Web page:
Citation: Salvatteci, R., Schneider, R. R., Galbraith, E., Field, D., Blanz, T., Bauersachs, T., Crosta, X., Martinez, P., Echevin, V., Scholz, F., & Bertrand, A. (2021). Smaller fish species in a warm and oxygen-poor Humboldt Current system. Science, 375(6576). https://doi.org/10.1126/science.abj0270
The Humboldt Current off the coast of Peru is one of the world’s most productive fishing grounds. Roughly fifteen percent of the global fish catch comes from this region of the ocean, and the fish caught are mostly pelagic (open ocean) species, such as anchovy. The region’s extremely high productivity is a result of the current itself; the Humboldt Current flows from south to north, and brings cold, low-salinity water from the Antarctic up toward the tropics. It also drives the upwelling of nutrient-rich water from the deep ocean to shallower depths, which feeds the phytoplankton at the base of the food web and, as a result, the plentiful supply of fish.
However, the anchovy catch in the Humboldt Current has been steadily declining in the last several decades, primarily due to overfishing and climate change. A team of scientists from two German research centers – the Institute of Geosciences and the GEOMAR Center for Ocean Research – designed an experiment to isolate the effect of climate change, specifically.
Sediment Cores Contain Paleoclimate Clues
First, the team collected sediment cores from the seafloor off the coast of Peru. The cores were roughly 15 meters long, and contained sediments from 141,000 years ago (at the bottom of the core) all the way to today (at the top of the core). After the cores were collected, the team measured a variety of chemical parameters in the cores to get a record of how temperature, oxygen concentrations, and primary production (the total amount of biomass produced from inorganic molecules like carbon dioxide) have changed throughout the last 141,000 years. This is called a paleoclimate reconstruction. The team also examined the fossilized fish vertebrae present throughout the length of the sediment cores and recorded the species they found.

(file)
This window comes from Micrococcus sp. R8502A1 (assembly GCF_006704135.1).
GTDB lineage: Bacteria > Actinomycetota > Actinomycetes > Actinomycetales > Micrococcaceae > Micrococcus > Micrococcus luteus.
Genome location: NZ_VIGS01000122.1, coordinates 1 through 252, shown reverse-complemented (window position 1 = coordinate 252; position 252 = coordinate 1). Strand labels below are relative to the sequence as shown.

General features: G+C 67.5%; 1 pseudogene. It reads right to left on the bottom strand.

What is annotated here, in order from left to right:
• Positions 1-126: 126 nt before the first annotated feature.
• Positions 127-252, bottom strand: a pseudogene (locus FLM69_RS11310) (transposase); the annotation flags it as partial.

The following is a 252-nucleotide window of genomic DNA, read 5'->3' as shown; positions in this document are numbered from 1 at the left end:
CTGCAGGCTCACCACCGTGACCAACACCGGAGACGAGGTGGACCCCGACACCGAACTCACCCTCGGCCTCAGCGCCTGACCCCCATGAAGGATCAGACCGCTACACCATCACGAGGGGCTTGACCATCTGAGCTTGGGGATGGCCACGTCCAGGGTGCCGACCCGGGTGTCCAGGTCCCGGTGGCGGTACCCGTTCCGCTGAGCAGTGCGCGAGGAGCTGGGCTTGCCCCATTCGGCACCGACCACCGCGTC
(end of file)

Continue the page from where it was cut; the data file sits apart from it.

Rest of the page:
Eemian Conditions Mirror Those of Today
Through these measurements, the research team determined that climate changes taking place around 125,000 years ago (a time period called the Eemian) were very similar to the climate changes taking place today (the Holocene). In fact, Eemian conditions recorded by the sediment cores are the same as “projected conditions” in the Humboldt Current in the year 2100.
Note: these “projected conditions” are the results of the International Panel on Climate Change’s RCP8.5 (Representative Concentration Pathway 8.5) trajectory, in which greenhouse gas emissions continue to rise throughout the 20th century, rather than decrease. RCP8.5 is considered a worst-case scenario, and given current trends, this climate future is “very unlikely,” though still possible.
While Eemian-like conditions may not come to pass in 2100, it is still worthwhile to understand the effects of such climate changes on the Humboldt Current ecosystem. The higher sea surface temperatures and lower oxygen concentrations of the Eemian led fish communities to be dominated by much smaller goby-like fishes (60% of the vertebrae found) and mesopelagic fishes. These fish are highly adapted to living in oxygen-deficient water, or in water which rapidly cycles between oxygen-rich and oxygen-deficient. Importantly, anchovy abundances in the Eemian were miniscule compared to their abundances today.
This relationship between environmental conditions and fish abundances suggests that there’s an environmentally-triggered tipping point at which anchovies will cease to dominate the Humboldt Current.
Implications for Fisheries
The ripple effects of a species turnover in the Humboldt Current would not only be a shock to the local food web. It would also be relevant to global fisheries. Anchovies are present in a shocking number of food items, including Worcestershire sauce, fish sauce, and Caesar salad dressing, in addition to their use as fishmeal. Gobies and mesopelagic fishes are far less palatable and more difficult to catch, and thus far less useful as a foodstock.
Already, a shift to several warm water species like V. lucetia (a mesopelagic fish) has been observed. The research team cautions that unless changes are made to halt global warming, the warming and de-oxygenation of the Humboldt Current may be inevitable. Such changes may lead to irreparable damage to the anchovy fishery, and all who rely on it.
I’m a PhD candidate in Earth System Science at Stanford University, and I study how microbes in deep ocean sediments produce and consume greenhouse gases. I’m a native of the landlocked state of Minnesota, so I’ve always been fascinated by the ocean. When I’m not in the lab, I love to race triathlons, forward “The Onion” articles to friends and family, and hike with my hound dog Banjo.